The therapeutic potential of tonsil-derived mesenchymal stem cells (TMSC) prepared from human tonsillar tissue has been studied in animal models for several diseases such as hepatic injury, hypoparathyroidism, diabetes and muscle dystrophy. In this study, we examined the therapeutic effects of TMSC in a dextran sulfate sodium (DSS)-induced colitis model. TMSC were injected in DSS-induced colitis mice via intraperitoneal injection twice (TMSC[x2]) or four times (TMSC[x4]). Control mice were injected with either phosphate-buffered saline or human embryonic kidney 293 cells. Body weight, stool condition and disease activity index (DAI) were examined daily. Colon length, histologic grading, and mRNA expression of pro-inflammatory cytokines, interleukin 1β (IL-1β), IL-6, IL-17 and tumor necrosis factor α, and anti-inflammatory cytokines, IL-10, IL-11 and IL-13, were also measured. Our results showed a significant improvement in survival rates and body weight gain in colitis mice injected with TMSC[x2] or TMSC[x4]. Injection with TMSC also significantly decreased DAI scores throughout the experimental period; at the end of experiment, almost complete reversal of DAI scores to normal was found in colitis mice treated with TMSC[x4]. Colon length was also significantly recovered in colitis mice treated with TMSC[x4]. However, histopathological alterations induced by DSS treatment were not apparently improved by injection with TMSC. Finally, treatment with TMSC[x4] significantly reversed the mRNA levels of IL-1β and IL-6, although expression of all pro-inflammatory cytokines tested was induced in colitis mice. Under our experimental conditions, however, no apparent alterations in the mRNA levels of all the anti-inflammatory cytokines tested were found. In conclusion, our findings demonstrate that multiple injections with TMSC produced a therapeutic effect in a mouse model of DSS-induced colitis.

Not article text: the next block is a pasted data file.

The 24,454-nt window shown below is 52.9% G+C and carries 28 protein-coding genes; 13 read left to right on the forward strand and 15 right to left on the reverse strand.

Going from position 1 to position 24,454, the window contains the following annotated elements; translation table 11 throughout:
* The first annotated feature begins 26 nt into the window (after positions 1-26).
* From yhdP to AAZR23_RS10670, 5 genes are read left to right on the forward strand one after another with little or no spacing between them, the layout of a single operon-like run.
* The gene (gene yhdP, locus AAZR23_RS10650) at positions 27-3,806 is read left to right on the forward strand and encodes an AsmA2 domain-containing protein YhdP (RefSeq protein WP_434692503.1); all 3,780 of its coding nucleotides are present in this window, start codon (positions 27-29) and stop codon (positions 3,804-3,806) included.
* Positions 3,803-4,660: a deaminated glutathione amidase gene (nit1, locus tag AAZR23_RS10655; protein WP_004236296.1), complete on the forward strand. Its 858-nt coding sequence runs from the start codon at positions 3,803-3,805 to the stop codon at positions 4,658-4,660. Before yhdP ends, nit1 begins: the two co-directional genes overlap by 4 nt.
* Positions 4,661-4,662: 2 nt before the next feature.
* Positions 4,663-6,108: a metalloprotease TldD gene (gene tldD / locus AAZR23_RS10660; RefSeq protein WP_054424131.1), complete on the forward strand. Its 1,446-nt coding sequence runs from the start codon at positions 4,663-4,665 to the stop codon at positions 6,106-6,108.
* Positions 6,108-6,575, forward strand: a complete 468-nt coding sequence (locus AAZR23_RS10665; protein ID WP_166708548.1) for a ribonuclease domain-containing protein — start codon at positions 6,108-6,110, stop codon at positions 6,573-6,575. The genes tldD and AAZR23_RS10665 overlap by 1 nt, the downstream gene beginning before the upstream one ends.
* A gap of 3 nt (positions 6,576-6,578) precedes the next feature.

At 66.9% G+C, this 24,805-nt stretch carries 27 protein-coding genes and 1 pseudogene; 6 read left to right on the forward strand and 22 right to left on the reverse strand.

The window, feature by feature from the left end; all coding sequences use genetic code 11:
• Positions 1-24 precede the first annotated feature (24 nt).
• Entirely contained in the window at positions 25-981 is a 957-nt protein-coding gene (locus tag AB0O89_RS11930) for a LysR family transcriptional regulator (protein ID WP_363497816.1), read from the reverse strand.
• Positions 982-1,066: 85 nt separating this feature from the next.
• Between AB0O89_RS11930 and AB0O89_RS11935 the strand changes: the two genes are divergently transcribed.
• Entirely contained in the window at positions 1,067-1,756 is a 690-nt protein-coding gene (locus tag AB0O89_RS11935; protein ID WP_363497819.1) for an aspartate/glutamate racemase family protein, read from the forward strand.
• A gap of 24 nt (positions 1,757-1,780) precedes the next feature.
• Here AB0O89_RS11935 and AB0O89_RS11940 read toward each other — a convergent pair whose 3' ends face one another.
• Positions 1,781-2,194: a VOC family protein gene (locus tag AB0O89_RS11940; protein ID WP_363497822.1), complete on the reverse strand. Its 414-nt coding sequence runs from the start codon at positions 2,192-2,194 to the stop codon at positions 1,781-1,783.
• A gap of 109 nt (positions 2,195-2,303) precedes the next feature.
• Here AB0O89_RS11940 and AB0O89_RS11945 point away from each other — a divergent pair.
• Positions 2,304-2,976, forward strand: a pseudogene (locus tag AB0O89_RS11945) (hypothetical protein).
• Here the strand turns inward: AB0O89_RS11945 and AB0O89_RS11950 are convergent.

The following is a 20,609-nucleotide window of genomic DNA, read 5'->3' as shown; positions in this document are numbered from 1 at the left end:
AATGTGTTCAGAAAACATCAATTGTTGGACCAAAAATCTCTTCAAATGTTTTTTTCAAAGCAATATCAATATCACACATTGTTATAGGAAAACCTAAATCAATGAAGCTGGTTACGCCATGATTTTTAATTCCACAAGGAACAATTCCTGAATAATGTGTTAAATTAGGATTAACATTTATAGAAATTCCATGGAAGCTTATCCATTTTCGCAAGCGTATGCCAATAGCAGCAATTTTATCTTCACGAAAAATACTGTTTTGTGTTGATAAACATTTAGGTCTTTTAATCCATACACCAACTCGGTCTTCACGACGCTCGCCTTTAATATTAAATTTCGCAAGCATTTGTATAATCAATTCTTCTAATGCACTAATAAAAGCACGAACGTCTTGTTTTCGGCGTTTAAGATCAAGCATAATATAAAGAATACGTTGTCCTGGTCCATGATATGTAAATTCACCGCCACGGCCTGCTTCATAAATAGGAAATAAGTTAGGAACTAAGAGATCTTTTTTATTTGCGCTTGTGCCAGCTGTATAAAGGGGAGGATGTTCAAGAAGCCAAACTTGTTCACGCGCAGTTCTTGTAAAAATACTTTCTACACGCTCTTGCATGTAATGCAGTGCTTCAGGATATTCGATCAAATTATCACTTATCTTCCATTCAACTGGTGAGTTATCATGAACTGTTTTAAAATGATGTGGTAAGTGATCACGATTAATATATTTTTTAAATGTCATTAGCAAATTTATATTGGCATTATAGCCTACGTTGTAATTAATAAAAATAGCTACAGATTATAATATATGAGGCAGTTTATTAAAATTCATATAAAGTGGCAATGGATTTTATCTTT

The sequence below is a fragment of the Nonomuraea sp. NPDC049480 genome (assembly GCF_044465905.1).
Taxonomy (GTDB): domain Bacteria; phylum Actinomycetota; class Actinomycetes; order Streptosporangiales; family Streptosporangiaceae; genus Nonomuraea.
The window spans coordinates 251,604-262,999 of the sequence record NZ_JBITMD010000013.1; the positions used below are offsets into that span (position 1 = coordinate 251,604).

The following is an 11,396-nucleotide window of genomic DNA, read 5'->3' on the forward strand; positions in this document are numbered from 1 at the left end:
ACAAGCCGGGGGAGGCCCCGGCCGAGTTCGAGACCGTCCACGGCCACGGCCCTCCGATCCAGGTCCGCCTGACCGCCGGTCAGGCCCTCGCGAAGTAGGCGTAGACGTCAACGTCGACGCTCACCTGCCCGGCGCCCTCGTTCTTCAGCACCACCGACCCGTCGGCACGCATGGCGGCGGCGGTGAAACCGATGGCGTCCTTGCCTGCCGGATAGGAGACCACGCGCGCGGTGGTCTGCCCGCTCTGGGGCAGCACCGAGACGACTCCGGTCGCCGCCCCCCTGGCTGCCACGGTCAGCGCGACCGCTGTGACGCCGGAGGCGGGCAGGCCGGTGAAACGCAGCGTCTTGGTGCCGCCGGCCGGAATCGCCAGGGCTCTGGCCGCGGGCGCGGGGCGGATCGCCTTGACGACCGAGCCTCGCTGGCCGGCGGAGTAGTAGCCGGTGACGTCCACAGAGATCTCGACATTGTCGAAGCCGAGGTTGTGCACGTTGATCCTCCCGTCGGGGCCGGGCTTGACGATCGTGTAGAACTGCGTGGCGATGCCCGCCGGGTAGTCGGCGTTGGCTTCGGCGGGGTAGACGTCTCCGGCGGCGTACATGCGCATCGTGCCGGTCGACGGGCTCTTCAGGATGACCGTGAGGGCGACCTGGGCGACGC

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© 2017 Yu et al. This is an open access article distributed under the terms of the Creative Commons Attribution License, which permits unrestricted use, distribution, and reproduction in any medium, provided the original author and source are credited.